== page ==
One helpful tool I use when looking for a route to ride is plotaroute.com. This website allows you to view a map online and click on roads, creating a route, including the mileage of the route. The routes will automatically snap to the roads by choosing by road and by bike, or you can choose by foot for routes that do not follow a road. Once you have created your route, you can get turn by turn directions that will give you the mileage for each part of the route. It will also show you the hills of the route and tell you the elevation.
Plotting your routes and seeing how many miles the route is will help you plan longer rides or alternative rides to your daily commute. My commute is only 4 miles one way, but by using plotaroute.com and knowing the area I ride in, I can plan longer routes that will help me add to my monthly totals to get to my yearly goal. When you plan a route that takes you on roads you are not familiar with, use your best judgement when riding them. If you do not feel safe, find a different route to get you where you are going.
In order to ride year long, you need to have the proper safety equipment. Bike lights will help you along in the winter months when it gets darker earlier and stays darker longer. When I was searching for lights I had two specifications I was looking for. Brightness and USB chargeability.
For the front light, I chose a bright LED headlamp with rechargeable battery. This headlamp has three lights that emit a very bright 6,000 lumens and has three brightness settings plus a strobe. I use the strobe mostly when riding as it will draw attention pretty well. To attach the headlamp to my bike, I wrap it around the stem and handlebar with the light facing out and the battery pack along the side of the stem. Charging is done by a connection at the bottom of the battery pack and can use either the USB cord, or plug into an electric resectable outlet. Depending on the mode you I the light in, I could get around four hours of use on one charge.
On the back of my bike, I use a lanji bicycle USB rechargeable tail light. I was concerned when I bought it that it was going to be too small, but the size is very nice. This light has 3 flashing modes and lights that will project lines to the side of your bike on the pavement. I have not used these lights and only use the regular blinking red light. It is very visible and the charge will last for a long time.
For me, riding in the south during winter is not too terribly bad. Keeping your hands, toes, head and core warm are the main areas I need to worry about. Layering your clothes is important for riding in the wintertime. For the longest time, I was layering a thermal undershirt, a cotton t-shirt and a dry fit long sleeved shirt on top, but my chest would still get cold. Once I added a thin light windbreaker, I was able to reduce the layers to only my dry fit long sleeve shirt. The jacket I use is the Santic Men's Cycling Windproof Jacket. It is bright and highly visible, has elastic at the wrists that easily go over my gloves and a pocket on the back for storage. The only thing I will look for on my next jacket purchase are pockets in the front for my hands.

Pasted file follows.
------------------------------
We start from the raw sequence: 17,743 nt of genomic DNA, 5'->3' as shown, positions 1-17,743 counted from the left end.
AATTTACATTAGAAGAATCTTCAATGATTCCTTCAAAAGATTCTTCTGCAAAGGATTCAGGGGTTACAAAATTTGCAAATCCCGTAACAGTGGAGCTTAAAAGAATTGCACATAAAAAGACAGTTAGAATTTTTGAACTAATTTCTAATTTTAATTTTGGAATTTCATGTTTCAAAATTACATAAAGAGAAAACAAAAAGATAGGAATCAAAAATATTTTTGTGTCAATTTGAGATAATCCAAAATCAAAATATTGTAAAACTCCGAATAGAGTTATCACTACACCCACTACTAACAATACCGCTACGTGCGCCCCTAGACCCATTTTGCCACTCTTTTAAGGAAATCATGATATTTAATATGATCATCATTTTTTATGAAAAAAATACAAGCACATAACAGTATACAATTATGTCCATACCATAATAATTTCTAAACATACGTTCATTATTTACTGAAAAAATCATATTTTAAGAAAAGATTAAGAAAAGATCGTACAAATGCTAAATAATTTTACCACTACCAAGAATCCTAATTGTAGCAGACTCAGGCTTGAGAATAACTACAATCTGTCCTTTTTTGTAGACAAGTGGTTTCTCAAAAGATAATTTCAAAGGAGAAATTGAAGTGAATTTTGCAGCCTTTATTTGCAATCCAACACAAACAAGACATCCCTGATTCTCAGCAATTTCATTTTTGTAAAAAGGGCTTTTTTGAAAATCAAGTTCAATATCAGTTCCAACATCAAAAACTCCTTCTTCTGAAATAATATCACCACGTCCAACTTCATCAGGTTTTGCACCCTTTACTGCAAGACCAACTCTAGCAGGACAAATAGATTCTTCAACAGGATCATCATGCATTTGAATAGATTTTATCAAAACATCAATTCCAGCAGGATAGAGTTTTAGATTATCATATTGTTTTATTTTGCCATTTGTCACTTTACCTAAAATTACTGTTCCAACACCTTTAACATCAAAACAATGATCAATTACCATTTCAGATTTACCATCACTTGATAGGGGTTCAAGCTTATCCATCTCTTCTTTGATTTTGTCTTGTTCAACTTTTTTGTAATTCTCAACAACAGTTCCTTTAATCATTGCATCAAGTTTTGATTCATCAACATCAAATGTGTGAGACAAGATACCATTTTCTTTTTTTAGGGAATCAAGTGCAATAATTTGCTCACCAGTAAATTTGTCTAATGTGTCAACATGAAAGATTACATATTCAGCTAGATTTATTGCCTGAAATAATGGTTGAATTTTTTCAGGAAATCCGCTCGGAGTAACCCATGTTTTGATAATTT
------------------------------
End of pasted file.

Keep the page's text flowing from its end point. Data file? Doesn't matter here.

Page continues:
Indoor Trainer or Parabolic/Cylindrical Rollers
If you live in an area that makes it impossible to ride year round, an indoor trainer or parabolic rollers will help keep you focused on your goals. If it is too rainy or cold/hot out, you can still get your miles in using the trainer or rollers. I have not used any of the rollers, although they look like fun; I have tried an indoor trainer. Trainers allow you to adjust the tension to simulate hills and unless you have a trainer with a remote, you can not change the tension while you ride. I feel that I get hot very fast using a trainer as there is no wind blowing in my face like riding outdoors, so setting up a fan to cool you off while you ride is important. Also, be sure to place towels or something under you to keep your sweat from pooling on the floor or your carpet. One of the trainers I have on my radar is Sportneer steel bicycle trainer and I’d love to try out the Conquer Indoor Cycling Roller Trainer.
Riding your bike is tough work. If you are pushing yourself to ride further or faster, you are going to be sore. In order to get back out there and put more miles in the saddle, a good set of foam rollers will be very important to reach your goal. Foam rollers allow you to target achy muscles and using the weight of your body, really penetrate to reach deep tissue. I've used the TriggerPoint GRID Foam Roller before and it works pretty well. It has raised areas that knead your muscles to work out the knots in them. For smaller targeted areas, use a tennis ball or massage balls. You will feel so much better the next day if you add a recovery routine after your rides. Watching Youtube videos on using the foam roller to target sore areas will help you recover quickly.
What better motivation than the support of your family and friends? Posting your progress on Facebook, Twitter or Instagram can help you stay on track. If you do not ride for a few days, your friends will be the first to notice. To keep it fun, take pictures of interesting places while you ride and ask “Where am I?” and let your followers guess. Post your milestones as you go so people can follow your progress and help you achieve your goals. If you follow people on Strava, you can give out kudos, or like a ride/run on Runkeeper, to show them your support.
No matter what tool or gadget you use to help keep you on track, make sure to have fun along your journey. Enjoying what you are doing will be the biggest influence on reaching your goals. For me, a bike gives you so much freedom. If I were walking around, I’d only be able to cover, maybe 4 miles an hour. On my bike, I can easily do 14 miles! I really love exploring different areas on my bike.